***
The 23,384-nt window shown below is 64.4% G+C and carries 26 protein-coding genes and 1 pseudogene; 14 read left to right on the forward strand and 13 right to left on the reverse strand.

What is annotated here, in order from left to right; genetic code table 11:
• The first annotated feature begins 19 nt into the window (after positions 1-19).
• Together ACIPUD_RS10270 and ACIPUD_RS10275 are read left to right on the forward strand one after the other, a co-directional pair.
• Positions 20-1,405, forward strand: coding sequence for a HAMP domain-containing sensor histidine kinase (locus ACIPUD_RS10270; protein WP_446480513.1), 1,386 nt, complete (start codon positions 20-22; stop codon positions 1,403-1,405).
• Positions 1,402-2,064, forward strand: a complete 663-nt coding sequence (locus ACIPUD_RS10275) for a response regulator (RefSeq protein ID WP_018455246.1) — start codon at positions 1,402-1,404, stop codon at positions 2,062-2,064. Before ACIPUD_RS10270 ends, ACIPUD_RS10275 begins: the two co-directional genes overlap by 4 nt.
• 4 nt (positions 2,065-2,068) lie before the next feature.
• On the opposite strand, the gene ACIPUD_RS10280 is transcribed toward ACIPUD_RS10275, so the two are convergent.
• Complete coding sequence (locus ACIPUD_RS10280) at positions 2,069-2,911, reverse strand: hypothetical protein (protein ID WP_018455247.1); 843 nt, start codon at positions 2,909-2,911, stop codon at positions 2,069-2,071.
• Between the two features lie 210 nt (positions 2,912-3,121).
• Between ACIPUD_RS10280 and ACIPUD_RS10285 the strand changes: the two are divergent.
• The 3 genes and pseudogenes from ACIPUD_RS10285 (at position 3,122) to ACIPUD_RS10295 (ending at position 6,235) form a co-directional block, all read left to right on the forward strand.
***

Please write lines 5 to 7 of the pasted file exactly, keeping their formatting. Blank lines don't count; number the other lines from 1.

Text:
• Positions 20-1,405, forward strand: coding sequence for a HAMP domain-containing sensor histidine kinase (locus ACIPUD_RS10270; protein WP_446480513.1), 1,386 nt, complete (start codon positions 20-22; stop codon positions 1,403-1,405).
• Positions 1,402-2,064, forward strand: a complete 663-nt coding sequence (locus ACIPUD_RS10275) for a response regulator (RefSeq protein ID WP_018455246.1) — start codon at positions 1,402-1,404, stop codon at positions 2,062-2,064. Before ACIPUD_RS10270 ends, ACIPUD_RS10275 begins: the two co-directional genes overlap by 4 nt.
• 4 nt (positions 2,065-2,068) lie before the next feature.